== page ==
Overcoming Corruption in the Race Against Climate Crisis

According to Transparency International, up to 35% of climate action funds, depending on programme, have been lost to corruption in the last five years.

On one hand, corruption fuels the climate crisis by depriving countries of much-needed revenues to act on climate change and build resilience, while also significantly altering the efficient allocation and distribution of resources to achieve development objectives.

For example, according to the U4 Anti-corruption Resource Centre, the top recipients of climate finance are among the riskiest places in the world for corruption.

On the other hand, climate impacts reinforce corruption by creating economic and social instability and inequality, fostering an environment more conducive to corruption and misuse of funds, that ultimately deprives the poorest and hardest hit.

Overcoming corruption in the race against the climate crisis requires collective action and bold partnerships between government, private sector, and civil society to recognise and combat the issue through more effective management of resources and programmes, writes Francine Pickup for Inter Press Service.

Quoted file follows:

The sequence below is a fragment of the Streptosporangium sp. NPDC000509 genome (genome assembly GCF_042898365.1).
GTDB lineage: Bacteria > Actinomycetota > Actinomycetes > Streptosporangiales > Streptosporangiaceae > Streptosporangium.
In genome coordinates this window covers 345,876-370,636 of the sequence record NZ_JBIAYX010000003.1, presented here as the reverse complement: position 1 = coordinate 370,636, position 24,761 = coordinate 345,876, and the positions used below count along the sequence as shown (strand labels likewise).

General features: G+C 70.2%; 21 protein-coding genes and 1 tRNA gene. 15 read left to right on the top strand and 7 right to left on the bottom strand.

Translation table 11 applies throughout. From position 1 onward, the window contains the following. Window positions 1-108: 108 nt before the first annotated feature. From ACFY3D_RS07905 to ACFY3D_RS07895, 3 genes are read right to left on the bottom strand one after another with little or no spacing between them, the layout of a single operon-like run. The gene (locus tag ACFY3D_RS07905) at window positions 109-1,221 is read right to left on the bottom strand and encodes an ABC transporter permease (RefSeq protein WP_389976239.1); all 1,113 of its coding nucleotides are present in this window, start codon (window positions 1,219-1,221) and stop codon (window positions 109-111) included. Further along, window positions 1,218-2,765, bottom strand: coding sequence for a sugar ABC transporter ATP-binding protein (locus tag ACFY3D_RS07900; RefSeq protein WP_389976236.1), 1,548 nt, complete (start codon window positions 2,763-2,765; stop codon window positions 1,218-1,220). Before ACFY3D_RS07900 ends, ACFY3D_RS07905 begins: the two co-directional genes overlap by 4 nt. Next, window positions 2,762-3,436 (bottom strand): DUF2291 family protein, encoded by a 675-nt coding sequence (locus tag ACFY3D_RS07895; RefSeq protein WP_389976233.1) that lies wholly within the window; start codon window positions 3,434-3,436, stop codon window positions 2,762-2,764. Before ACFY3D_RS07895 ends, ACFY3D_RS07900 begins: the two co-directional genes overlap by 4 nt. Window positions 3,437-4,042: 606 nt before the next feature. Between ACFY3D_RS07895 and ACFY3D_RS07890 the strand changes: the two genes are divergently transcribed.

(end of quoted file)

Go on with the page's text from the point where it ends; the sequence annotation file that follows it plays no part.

(file photo).

Follow AllAfrica

AllAfrica publishes around 500 reports a day from more than 100 news organizations and over 500 other institutions and individuals, representing a diversity of positions on every topic. We publish news and views ranging from vigorous opponents of governments to government publications and spokespersons. Publishers named above each report are responsible for their own content, which AllAfrica does not have the legal right to edit or correct.

Articles and commentaries that identify allAfrica.com as the publisher are produced or commissioned by AllAfrica. To address comments or complaints, please Contact us.